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Our Values

About us

Our values

Our values

  • 1. Leave a healthy planet for coming generations

    The average child receives four times more exposure than an adult to at least eight widely used cancer-causing pesticides in food. The food choices you make now will impact your child's health in the future.

  • 2. Help prevent soil erosion

    Soil conservation experts estimate that more than 3 billion tons of topsoil are eroded from croplands across North America each year. That means soil is eroding seven times faster than it is being built up naturally.

    Soil is the foundation of the food chain in organic farming. But in conventional farming the soil is used more as a medium for holding plants in a vertical position so they can be chemically fertilized. As a result, North American farms are suffering from the worst soil erosion in history.

  • 3. Protect sources of clean drinking water

    Water makes up two-thirds of our body mass and covers three fourths of the planet. Despite its importance, government agencies tend to ignore the fact that these very waters are continually contaminated by pesticides and other such chemicals - most being carcinogenic - thus making the quality of drinkable water, in a growing number of municipalities, very poor.

  • 4. Save energy

    North American farms have changed drastically in the last three generations, from family-based small businesses dependant on human energy to large-scale factory farms highly dependant on fossil fuels.

    Modern farming uses more petroleum than any other single industry, consuming 12 percent of our energy supply. More energy is now used to produce synthetic fertilizers than to till, cultivate and harvest the crops.

    Organic farming is mainly based on labor-intensive practices such as weeding by hand and using green manures and crop covers rather than synthetic fertilizers to build up soil. Organic produce also tends to travel fewer miles from field to table.

  • 5. Keep chemicals off our plates

    Many pesticides approved for use by major government agencies were registered long before extensive research linking these chemicals to cancer and other diseases had been established. Now these same government agencies consider that 60 percent of all herbicides, 90 percent of all fungicides and 30 percent of all insecticides are carcinogenic.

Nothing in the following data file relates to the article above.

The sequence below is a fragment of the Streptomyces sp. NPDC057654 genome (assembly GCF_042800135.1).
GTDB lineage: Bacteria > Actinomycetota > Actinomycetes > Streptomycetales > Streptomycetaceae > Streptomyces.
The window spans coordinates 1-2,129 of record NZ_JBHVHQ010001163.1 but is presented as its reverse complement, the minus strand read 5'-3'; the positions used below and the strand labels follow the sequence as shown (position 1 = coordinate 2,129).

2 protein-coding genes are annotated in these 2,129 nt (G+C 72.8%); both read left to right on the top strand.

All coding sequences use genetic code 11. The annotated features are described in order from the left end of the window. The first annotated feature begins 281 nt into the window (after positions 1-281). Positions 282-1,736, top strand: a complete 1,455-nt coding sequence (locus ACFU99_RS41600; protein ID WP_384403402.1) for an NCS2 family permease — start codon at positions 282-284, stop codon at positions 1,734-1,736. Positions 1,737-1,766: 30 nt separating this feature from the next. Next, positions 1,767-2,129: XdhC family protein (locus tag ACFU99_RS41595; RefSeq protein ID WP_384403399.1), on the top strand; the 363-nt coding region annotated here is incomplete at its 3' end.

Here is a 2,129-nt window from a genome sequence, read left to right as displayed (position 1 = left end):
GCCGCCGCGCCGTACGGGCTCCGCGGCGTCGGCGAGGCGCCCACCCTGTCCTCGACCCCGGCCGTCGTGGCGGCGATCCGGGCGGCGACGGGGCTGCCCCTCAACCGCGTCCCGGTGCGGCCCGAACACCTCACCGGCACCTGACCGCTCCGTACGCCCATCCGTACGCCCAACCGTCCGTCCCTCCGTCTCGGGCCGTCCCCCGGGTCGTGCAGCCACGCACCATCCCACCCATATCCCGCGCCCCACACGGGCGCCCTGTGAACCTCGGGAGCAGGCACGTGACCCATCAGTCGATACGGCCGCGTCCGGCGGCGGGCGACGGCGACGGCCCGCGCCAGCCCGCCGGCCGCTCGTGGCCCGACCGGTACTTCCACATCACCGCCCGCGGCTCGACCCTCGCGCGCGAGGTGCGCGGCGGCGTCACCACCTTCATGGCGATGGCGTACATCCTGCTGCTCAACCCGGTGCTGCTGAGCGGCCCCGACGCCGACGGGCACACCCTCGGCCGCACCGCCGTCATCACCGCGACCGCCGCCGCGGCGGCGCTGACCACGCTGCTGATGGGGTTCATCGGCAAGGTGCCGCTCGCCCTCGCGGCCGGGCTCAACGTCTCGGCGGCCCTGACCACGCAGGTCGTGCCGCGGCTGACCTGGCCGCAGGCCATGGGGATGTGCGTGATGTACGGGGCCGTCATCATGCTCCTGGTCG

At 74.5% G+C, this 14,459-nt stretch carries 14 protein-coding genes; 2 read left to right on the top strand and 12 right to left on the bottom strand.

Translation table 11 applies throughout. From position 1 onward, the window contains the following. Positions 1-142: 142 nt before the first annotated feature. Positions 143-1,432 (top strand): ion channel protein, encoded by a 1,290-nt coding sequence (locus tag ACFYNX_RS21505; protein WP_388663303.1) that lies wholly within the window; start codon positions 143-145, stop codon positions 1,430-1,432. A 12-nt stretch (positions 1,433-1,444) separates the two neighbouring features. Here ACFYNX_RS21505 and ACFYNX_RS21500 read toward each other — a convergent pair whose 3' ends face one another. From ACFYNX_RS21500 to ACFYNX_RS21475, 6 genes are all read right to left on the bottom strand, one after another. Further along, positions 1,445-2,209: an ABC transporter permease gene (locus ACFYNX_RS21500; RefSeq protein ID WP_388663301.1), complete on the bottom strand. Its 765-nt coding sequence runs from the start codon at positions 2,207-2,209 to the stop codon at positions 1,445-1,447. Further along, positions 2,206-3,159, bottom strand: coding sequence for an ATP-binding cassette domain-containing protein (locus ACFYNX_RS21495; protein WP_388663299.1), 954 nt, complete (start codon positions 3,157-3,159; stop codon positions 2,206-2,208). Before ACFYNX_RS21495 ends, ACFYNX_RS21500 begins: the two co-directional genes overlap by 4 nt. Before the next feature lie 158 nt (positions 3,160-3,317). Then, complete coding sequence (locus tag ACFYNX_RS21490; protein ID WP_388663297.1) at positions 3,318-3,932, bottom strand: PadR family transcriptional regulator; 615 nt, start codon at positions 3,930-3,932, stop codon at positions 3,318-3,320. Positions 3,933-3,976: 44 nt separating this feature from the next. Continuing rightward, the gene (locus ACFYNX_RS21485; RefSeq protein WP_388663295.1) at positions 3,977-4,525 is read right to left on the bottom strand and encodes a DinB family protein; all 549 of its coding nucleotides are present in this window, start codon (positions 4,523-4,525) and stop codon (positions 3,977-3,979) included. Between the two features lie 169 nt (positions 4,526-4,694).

A 1987 National Academy of Sciences report estimated that pesticides might cause an extra 1.4 million cancer cases among North Americans over their lifetimes. The bottom line is that pesticides are poisons designed to kill living organisms, and can also be harmful to humans. In addition to cancer, pesticides are implicated in birth defects, nerve damage and genetic mutations.

  • 6. Keep our agricultural workers healthy

    A National Cancer Institute study found that farmers exposed to herbicides had a six times greater risk than non-farmers of contracting cancer. In California, reported pesticide poisonings among farm workers has risen an average of I4 percent per year since 1973 and doubled between 1975 and 1985. Field workers suffer the highest rates of occupational illness in the state.

    The health of the farm workers is also a serious problem in developing nations, where pesticide use may be poorly regulated. An estimated 1 million people are poisoned annually by pesticides.

  • 7. Support agricultural diversity

    Mono-cropping is the practice of planting large plots of land with the same crop year after year. While this approach tripled farm production between 1950 and 1970, the lack of natural diversity of plant life has left soil lacking in minerals and nutrients. To replace the nutrients, chemical fertilizers are used, often in increasing amounts.

    Single crops are also much more susceptible to pests, making farmers more reliant on pesticides. Despite a tenfold increase in the use of pesticides between 1947 and 1974, crop losses due to insects have doubled; partly because some insects have become genetically resistant to certain pesticides.

  • 8. Encourage a realistic economy

    Although organic foods might seem more expensive than conventionalfoods, conventional food prices do have many hidden costs such as the cost to develop and produce a myriad of toxic chemicals; the federal as well as provincial cost for testing, fertilization and regulation of these chemicals, the cost of hospitalization and research related to the harmful effects caused by consuming pesticides, insecticides and other such chemicals, as well as the cost of hazardous-waste disposal and cleanup. The entirety of these costs are paid by you, the consumer, and are usually referred to as "direct and indirect" taxes or as a price-war mark-up of a product that is produced by the same multinational.

  • 9. Support non-industrial farmers

    Although more and more large-scale farms are making the conversion to organic practices, most organic farms are small, independently owned, family operated farms and are of less than 100 acres.

    The health of the farm workers is also a serious problem in developing nations, where pesticide use may be poorly regulated. An estimated 1 million people are poisoned annually by pesticides.

  • 10. Enjoy real flavours!

    There's a good reason why many chefs use organic foods in their recipes: "they taste better". Organic farming starts with the nourishment of the soil which eventually leads to the nourishment of the planet and, ultimately, our palates.

    Savor the exquisite experience of a meal completely natural to the taste as well as in content, the way Mother Nature intended.